Taoiseach welcomes tablet PCs


26 Sep 2002

Share on FacebookTweet about this on TwitterShare on LinkedInShare on Google+Pin on PinterestShare on RedditEmail this to someone

Share on FacebookTweet about this on TwitterShare on LinkedInShare on Google+Pin on PinterestShare on RedditEmail this to someone

The first tablet PC to appear on the Irish market was launched earlier this month, in a tie-in with Irish software house, Unilansys.

The PaceBook is manufactured by little-known Californian player PaceBlade and features a 12.1in TFT touchscreen display. Described by PaceBlade boss, Eric Djie, as the world’s first three-in-one computer system‚ the PaceBook comes with a detached wireless keyboard, a built-in 360-degree camera and a case that allows it to function as a normal laptop, a desktop-style PC or a fully portable tablet PC.

“The fact that the screen separates away from the keyboard means that this machine can be used in a wide variety of ways. This is a three-in-one device. It can be used while walking, on your knees like a notebook or at a desk like a conventional PC,” says Djie.

The arrival of the first tablet PCs has led to the coining of a new term. While notebook PCs empowered the ‘road warriors’‚ tablet PCs are designed to liberate the ‘corridor warriors’ from the tyranny of the desktop. The use of touchscreen technology, handwriting recognition and a stylus mean that the devices are uniquely suited to executives that spend a lot of time moving around their office buildings.

“Tablet PCs are the next step up from notebook PCs. The average notebook PC is poorly designed ergonomically for extended periods of work, not to mention the fact that battery lengths don’t allow for a full day’s work to take place,” he says. “Tablets such as the PaceBook enjoy much improved ergonomics for people who have to work for long periods.”

Teamed with a special stand, the PaceBook display can be used in landscape or portrait view as a conventional desktop PC. It can be customised to suit specialist industries, such as the medical, transport and financial sectors through the use of accessories.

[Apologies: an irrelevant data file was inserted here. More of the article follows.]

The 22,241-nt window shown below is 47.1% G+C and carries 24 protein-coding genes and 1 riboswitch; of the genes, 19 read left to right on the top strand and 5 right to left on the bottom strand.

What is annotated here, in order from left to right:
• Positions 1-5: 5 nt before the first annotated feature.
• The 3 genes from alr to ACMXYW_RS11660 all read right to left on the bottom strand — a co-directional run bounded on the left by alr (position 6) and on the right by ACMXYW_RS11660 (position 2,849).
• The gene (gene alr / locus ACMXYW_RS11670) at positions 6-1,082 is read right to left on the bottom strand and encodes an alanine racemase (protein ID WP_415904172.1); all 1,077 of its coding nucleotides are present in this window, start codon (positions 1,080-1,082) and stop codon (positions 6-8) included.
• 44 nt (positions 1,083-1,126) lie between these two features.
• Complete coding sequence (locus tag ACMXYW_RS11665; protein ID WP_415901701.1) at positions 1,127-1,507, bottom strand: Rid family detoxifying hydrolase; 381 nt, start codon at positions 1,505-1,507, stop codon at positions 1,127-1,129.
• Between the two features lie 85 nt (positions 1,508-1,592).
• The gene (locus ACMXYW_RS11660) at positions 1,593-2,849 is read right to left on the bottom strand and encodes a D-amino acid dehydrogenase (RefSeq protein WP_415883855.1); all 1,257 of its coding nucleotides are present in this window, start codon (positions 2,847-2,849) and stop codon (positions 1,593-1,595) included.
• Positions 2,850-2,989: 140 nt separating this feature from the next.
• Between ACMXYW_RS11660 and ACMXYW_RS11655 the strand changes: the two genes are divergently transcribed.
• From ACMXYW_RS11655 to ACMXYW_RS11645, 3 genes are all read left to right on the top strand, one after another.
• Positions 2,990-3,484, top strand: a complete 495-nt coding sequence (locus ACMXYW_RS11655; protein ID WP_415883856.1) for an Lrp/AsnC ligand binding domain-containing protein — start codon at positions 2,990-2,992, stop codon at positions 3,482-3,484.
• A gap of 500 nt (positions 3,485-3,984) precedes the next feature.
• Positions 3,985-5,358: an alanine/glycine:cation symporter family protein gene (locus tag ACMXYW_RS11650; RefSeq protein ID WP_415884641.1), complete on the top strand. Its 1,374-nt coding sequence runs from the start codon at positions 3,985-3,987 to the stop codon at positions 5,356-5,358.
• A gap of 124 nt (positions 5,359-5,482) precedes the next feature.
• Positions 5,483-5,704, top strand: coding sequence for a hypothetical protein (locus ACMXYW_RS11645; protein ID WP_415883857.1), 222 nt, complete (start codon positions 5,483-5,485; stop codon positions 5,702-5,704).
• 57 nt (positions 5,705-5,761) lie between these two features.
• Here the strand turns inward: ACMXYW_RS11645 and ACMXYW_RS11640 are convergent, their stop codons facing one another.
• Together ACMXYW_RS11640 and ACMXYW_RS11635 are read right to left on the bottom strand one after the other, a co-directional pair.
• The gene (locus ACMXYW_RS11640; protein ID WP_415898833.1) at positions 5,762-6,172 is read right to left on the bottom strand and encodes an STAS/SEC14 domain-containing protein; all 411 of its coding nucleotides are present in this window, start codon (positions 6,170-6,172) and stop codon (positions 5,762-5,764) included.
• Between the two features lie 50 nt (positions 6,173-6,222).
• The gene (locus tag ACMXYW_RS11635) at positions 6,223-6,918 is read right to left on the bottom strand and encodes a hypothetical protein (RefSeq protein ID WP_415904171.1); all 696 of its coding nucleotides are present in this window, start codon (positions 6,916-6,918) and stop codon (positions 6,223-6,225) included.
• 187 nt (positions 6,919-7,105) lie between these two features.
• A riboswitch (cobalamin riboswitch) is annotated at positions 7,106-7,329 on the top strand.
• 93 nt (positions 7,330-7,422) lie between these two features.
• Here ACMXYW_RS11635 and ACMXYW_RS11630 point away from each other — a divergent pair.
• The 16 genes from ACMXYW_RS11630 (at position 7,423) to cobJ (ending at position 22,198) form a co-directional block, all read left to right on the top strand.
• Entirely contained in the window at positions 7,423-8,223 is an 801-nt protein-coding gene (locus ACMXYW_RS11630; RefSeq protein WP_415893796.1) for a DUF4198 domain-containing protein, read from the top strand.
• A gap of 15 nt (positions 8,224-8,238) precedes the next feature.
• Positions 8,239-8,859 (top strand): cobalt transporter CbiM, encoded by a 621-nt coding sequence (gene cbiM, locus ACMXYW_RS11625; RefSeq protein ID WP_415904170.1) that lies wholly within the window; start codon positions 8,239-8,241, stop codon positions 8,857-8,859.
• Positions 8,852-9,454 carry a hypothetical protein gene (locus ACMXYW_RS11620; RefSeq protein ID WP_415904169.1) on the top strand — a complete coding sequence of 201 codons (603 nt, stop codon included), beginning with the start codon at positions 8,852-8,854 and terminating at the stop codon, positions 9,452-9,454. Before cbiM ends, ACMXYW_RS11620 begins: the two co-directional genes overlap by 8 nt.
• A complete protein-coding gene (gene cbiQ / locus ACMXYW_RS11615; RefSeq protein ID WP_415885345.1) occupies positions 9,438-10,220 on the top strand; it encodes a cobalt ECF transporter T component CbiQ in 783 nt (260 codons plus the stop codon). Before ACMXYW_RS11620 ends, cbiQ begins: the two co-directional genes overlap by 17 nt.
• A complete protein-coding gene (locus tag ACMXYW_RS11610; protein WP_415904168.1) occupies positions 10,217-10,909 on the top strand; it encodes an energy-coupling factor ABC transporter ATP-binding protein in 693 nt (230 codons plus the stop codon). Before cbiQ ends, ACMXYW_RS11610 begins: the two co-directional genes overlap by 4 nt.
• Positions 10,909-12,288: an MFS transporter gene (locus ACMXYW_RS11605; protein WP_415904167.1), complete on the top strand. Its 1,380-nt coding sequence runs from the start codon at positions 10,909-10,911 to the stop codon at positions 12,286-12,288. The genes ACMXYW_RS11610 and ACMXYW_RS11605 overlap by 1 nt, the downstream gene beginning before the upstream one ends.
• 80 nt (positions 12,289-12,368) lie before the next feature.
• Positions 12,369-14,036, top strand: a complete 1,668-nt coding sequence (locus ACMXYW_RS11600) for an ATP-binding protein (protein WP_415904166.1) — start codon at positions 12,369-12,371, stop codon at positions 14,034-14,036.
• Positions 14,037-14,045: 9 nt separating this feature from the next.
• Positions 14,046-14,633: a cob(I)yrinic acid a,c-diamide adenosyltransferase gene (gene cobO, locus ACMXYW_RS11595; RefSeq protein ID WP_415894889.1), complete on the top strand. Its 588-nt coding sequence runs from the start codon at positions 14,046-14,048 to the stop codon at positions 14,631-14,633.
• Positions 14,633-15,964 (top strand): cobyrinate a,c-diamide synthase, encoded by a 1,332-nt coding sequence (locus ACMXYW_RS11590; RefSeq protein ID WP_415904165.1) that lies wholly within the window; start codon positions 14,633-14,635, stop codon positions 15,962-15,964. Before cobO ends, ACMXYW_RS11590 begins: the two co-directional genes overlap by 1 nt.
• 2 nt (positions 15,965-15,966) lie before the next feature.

“Given its portability, the PaceBook is particularly well suited to a number of different sectors. For example, in a hospital environment, it can be mounted on a cart and used to keep records when dispensing drugs. It is fully wireless-enabled and so can form part of a wireless network,” says Djie.

Priced at €2,400 and €2,900 plus Vat for home and corporate versions, the PaceBook’s cost compares favourably with that of notebooks currently on the market. The technology has been in development for two and a half years and won the best product award in the notebook sector at CeBIT, the world’s largest computer trade show in March 2001.

The machine runs Windows XP but PaceBlade says it should upgrade seamlessly to Windows XP Tablet PC edition, due to be launched by Microsoft on 7 November. Bill Gates has firmly thrown in his lot with tablet technology, going as far as to predict that tablet PCs will quickly overtake desktops in popularity by 2005.

Microsoft is keen to push its vision of natural computing and the move away from the keyboard as an interface for communicating with technology. Seven hardware manufacturers in addition to PaceBlade are set to release tablet PCs in coming months, including Toshiba, NEC, Fujitsu, Hewlett-Packard, Sotec, Technology Inc, ViewSonic and Acer.

The PaceBook was unveiled in Ireland earlier this month at a joint launch with Irish software house Unilansys. The Dublin-based company’s software product, Uniform1, is designed to allow businesses or governments to capture information from customers or citizens and is uniquely suited to touchscreen technology such as tablet PCs.

The software presents forms and documents in user-specified languages through a customised electronic format. Users can select, view and complete standard forms in a variety of languages, with Unilansys offering driving licences, college applications and general application forms as ideal examples.

What makes the software particularly well suited to the tablet PC model is that it can take input using handwriting recognition on a touchscreen and take photographs using the PaceBook’s built-in digital camera that can then be automatically added to an application form.

Unilansys hopes to have its software installed on PaceBook consoles in touchscreen kiosks to be supplied to banks, government offices or other public buildings where the public is required to complete standard documents.

While it has yet to secure the Irish Government as a client, Taoiseach Bertie Ahern and various government dignitaries were present at the Irish launch. “Both Uniform1 and PaceBook are designed with the user in mind. Both allow the user to interact with them in a convenient and efficient way and both match technology with need,” the Taoiseach said at the launch. “My government wants the same for e-government.”